• Those who were hiding in offices as rioters stormed the Capital Building 
  • Those who were doing the storming 
  • The police officers who were trying hard to protect and serve
  • Our children who watched yesterday’s unfolding drama and today are wondering about the country we will one day hand over to them 

My heart breaks for our nation. Our greatest weapon is prayer (Ephesians 6:18). So let’s pray. Our greatest attribute is love. So let’s love one another (John 13:34). Our great temptation will be to take our eyes off Jesus and onto something or someone else. So let’s keep our “eyes fixed on Jesus the author and perfecter of our faith” (Hebrews 12:2). 

Will America recover from this divisiveness? I do not know. Will Jesus be Lord when all is said and done? Yes, He will! 

This Pastor’s Truer-than-ever Bible verses as we enter 2021

These passages have always been true, but they hit closer to home to this preacher and maybe you too: 

Now listen, you who say, “Today or tomorrow we will go to this or that city, spend a year there, carry on business and make money.”Why, you do not even know what will happen tomorrow.” (James 4:13-14). For the first time ever, we can truly say: Hindsight is 2020. In looking back on 2020, what priorities have been revealed? What we thought was important may not be that important.

Preach the word; be prepared in season and out of season; correct, rebuke and encourage—with great patience and careful instruction. (2 Timothy 4:2). Preaching in 2020 qualifies as “out of season” preaching. Two thirds of the crowd are sitting on a couch watching the sermon. Have seeds been planted? Are they growing? The preacher doesn’t know. It’s out of season. Great patience and careful instruction are needed more than ever.

The Lord God said, “It is not good for the man to be alone.”  (Genesis 2:18). Which is worse: dying from a virus or dying from a lonely heart? Loneliness is real and heartbreaking. Too many have died alone or mostly alone. We need each other more than ever.

Mourn with those who mourn. (Romans 12:15). The preacher says, “Amen.” The funeral is over. Now what? There’s nothing magical in the sliced ham and cheesy potatoes served at a funeral dinner. The unspoken message in our eating with relatives and lifelong friends is closure can happen, life moves forward and Jesus is with us. 

In the midst of a very severe trial, their overflowing joy and their extreme poverty welled up in rich generosity. (2 Corinthians 8:2). The pandemic has revealed both sides of this literal coin. Givers give and greedy don’t. Money has little to do with this equation. Jesus was right (duh). You can judge a person by their fruit.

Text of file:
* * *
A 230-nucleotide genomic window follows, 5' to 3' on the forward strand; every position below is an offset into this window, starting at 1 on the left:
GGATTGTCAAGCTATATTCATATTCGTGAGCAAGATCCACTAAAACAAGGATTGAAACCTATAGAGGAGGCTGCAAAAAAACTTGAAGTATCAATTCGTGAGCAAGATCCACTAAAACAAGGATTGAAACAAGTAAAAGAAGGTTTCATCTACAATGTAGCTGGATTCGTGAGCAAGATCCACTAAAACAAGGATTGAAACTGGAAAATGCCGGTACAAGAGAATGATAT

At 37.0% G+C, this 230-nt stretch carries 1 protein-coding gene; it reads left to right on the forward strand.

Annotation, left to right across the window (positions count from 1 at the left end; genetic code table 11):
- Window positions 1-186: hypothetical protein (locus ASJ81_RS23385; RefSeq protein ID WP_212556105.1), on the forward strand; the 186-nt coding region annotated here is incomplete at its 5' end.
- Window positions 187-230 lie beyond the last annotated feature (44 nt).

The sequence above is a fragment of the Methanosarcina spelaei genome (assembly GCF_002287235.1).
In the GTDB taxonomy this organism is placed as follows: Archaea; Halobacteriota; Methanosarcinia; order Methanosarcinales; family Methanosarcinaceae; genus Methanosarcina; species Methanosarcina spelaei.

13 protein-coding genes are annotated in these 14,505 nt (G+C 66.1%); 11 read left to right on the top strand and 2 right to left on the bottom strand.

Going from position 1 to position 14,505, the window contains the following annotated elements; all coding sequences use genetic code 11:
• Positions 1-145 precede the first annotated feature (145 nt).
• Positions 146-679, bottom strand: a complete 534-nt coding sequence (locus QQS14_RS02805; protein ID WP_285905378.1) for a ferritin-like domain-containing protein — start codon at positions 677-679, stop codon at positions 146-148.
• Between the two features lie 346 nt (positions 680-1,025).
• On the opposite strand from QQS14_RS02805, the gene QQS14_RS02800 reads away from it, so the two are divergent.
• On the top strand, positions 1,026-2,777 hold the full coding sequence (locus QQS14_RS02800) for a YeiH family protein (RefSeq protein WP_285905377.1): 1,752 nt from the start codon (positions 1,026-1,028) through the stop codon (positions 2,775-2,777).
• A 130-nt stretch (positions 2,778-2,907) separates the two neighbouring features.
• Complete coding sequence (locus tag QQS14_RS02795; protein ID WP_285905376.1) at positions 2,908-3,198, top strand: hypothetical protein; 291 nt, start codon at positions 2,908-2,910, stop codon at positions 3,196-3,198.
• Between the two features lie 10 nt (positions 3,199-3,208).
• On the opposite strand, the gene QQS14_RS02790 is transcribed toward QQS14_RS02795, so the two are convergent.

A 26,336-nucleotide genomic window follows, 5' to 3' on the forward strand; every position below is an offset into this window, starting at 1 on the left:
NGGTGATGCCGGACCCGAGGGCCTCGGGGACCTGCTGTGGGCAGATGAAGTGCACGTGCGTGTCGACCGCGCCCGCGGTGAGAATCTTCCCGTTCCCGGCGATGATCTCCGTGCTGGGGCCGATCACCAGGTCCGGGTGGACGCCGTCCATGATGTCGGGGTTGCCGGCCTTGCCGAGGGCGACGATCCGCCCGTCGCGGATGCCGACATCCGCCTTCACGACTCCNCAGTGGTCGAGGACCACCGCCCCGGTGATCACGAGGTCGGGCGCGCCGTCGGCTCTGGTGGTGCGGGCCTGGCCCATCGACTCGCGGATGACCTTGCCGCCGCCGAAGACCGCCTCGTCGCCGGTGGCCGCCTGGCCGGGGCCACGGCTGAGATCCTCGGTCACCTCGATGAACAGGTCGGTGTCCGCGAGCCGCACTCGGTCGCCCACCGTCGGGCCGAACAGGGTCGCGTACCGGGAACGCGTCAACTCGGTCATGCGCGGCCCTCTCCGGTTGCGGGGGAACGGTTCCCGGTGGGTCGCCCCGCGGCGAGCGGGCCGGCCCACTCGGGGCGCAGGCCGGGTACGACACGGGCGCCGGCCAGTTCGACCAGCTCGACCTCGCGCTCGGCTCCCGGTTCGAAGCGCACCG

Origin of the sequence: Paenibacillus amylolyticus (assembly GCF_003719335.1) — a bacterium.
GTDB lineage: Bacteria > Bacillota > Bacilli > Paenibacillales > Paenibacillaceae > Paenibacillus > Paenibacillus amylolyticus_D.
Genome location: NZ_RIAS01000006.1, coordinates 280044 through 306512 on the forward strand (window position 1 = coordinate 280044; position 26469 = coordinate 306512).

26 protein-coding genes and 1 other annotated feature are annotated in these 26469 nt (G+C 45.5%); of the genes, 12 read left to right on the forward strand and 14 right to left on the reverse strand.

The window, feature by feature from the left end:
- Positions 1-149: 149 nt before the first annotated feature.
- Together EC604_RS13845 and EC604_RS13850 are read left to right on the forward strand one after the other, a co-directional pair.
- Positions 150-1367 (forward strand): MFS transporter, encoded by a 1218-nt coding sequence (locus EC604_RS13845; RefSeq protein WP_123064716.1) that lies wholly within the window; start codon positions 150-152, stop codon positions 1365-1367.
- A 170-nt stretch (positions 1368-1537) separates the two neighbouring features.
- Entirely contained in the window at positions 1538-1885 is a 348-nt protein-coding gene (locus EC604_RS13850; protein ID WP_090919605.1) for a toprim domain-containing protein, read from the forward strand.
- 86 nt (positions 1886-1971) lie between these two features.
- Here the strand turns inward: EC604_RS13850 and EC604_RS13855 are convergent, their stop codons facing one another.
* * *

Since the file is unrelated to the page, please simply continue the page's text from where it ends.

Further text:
Let us hold unswervingly to the hope we profess, for he who promised is faithful. And let us consider how we may spur one another on toward love and good deeds, not giving up meeting together, as some are in the habit of doing, but encouraging one another—and all the more as you see the Day approaching. (Hebrews 10:23-25). Please note this observation has been confirmed repeatedly by on-line worshippers. They sense it. They know it’s happening. Their hearts are growing colder. They don’t like it or want it, but a fade is occurring. How can it not? We need each other to avoid critical attitudes, vacuumed opinions and self-focused agendas that grow when we are absent. We need each other to spur one another on to love and good deeds. Our gathering is indispensable but must be safe.

So you also must be ready, because the Son of Man will come at an hour when you do not expect him. (Matthew 24:44). The cliché is wrong. Death and taxes are not the only certainties in life, Jesus’ return is certain. Jesus is coming again. The Day is approaching. Am I ready? Are you?

This list could be longer, but I pray 2021 will call me to:

  1. Prioritize Jesus (pandemic or no)
  2. Be Faithful in preaching no matter the season.
  3. Come alongside the lonely or mourning.
  4. Be Generous no matter the bottom line.
  5. Have an unswervingly commitment to our indispensable gathering
  6. Be ready to see Jesus whatever may occur in 2021

Whatever happens in 2021, I want to be faithful, generous, and ready.

The Needed Reminder for Christmas Eve 2020

One of the necessary ingredients of a good Christmas Eve service, in my opinion, is when a powerful soloist sings, “O Holy Night.” It’s not Christmas Eve until I hear, “O Holy Night.” The song contains these words:   

A thrill of hope the weary soul rejoices
For yonder breaks a new and glorious morn!

This year has produced more than a few weary souls. I’m one of them. You probably are too. We are all weary. But the good news as we celebrate Christmas Eve 2020 is that “yonder breaks a new and glorious morn.”